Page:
Statistical software

The data analysis was conducted by SPSS16.0, Multilog7.03 and LISREL8.70.

The entire study flow diagram is presented in Fig. 1.
Fig. 1

Study flow diagram

Results

Generation of item pool

Literature review and patient interviews

Database searches revealed some liver disease-specific scales, such as the Hepatitis Quality Of Life Questionnaire (HQLQ) [10, 11], the Liver Disease Quality Of Life (LDQOL) [10, 11], the Chronic Liver Disease Questionnaire (CLDQ) [1013], and several related questionnaires such as the WHOQOL-BREF [11], the SF-36 [10, 11], the SCL-90 [12, 13] and the Hospital Anxiety and Depression Scale (HADS) [12, 13].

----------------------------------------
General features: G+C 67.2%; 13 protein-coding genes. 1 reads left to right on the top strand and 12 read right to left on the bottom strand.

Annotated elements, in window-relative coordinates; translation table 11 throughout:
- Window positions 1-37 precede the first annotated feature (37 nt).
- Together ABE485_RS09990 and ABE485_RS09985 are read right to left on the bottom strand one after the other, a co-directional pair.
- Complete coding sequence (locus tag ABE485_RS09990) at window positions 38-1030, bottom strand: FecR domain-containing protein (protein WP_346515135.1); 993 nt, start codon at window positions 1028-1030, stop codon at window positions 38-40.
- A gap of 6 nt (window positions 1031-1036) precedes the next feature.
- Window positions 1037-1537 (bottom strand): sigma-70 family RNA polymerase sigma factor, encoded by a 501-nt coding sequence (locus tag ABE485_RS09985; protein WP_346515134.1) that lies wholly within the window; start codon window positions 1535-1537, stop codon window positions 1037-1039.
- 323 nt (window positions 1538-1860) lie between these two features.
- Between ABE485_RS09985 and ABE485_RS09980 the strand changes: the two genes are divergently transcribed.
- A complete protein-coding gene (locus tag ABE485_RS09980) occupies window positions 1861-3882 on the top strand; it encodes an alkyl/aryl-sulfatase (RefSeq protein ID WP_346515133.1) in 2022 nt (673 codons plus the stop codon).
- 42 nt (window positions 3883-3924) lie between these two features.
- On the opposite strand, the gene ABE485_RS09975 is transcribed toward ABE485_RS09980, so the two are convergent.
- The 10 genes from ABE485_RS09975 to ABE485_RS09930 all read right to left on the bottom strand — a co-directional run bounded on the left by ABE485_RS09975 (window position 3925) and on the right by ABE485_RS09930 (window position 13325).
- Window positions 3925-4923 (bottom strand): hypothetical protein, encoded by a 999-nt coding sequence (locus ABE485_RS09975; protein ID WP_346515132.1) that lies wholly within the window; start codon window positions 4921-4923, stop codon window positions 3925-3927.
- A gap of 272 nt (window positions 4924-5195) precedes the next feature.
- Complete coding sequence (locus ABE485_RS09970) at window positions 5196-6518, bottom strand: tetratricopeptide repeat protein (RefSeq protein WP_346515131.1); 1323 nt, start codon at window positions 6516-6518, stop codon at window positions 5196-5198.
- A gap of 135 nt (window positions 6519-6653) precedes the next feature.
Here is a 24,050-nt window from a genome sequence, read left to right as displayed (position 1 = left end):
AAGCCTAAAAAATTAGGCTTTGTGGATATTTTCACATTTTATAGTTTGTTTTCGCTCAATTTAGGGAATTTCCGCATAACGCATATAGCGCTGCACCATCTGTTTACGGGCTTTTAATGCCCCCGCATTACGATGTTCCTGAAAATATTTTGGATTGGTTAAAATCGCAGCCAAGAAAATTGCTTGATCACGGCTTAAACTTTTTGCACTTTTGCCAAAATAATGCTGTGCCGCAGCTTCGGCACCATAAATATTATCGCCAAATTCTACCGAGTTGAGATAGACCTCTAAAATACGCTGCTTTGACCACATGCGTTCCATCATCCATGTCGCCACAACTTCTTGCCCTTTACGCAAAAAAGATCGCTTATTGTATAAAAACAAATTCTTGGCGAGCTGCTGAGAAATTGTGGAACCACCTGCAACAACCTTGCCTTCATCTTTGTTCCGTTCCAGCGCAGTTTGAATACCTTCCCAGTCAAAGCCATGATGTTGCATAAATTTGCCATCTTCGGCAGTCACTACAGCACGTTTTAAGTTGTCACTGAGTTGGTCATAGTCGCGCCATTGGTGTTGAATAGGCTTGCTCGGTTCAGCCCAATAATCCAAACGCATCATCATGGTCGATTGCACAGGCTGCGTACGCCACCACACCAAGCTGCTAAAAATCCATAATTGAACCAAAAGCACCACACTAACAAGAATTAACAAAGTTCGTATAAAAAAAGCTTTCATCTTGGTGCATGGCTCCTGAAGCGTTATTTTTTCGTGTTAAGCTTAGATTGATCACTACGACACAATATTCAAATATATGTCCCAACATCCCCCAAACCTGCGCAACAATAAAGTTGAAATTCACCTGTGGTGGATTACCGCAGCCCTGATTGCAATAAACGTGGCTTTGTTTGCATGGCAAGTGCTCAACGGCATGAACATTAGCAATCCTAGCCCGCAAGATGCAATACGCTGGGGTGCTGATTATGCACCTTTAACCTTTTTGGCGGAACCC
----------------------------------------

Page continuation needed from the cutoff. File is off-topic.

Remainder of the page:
The LC-PROM focused on 4 domains: Physical (PHD), Psychological (PSD), Social (SOD), and Therapeutic (TRD). This idea is based on the definition of PRO and all the specific scales for liver disease. Meanwhile, taking the Social Avoidance and Distress Scale (SAD) and the Beck Hopelessness Scale (BHS) into consideration, the LC-PROM was divided into a further 13 dimensions, and the initial item pool included 72 items (see Appendix 1). The instrument’s conceptual framework is shown in Table 1.
Table 1

Preconceived conceptual framework for the LC-PROM

Field

Dimension

Physical Domain(PSD)

Abdominal Symptoms (ABS)

Skin Symptoms (SKS)

Appetite Symptoms (APS)

Cognitive Ability (COG)

Independence (IND)

Psychological Domain (PSD)

Anxiety and Depression (AND)

Confidence (CON)

Disease Outcomes (DIO)

Social Domain (SOD)

Social Supports (SOS)

Social Adaptation (SOA)

Therapeutic Domain (TRD)

Satisfaction (SAT)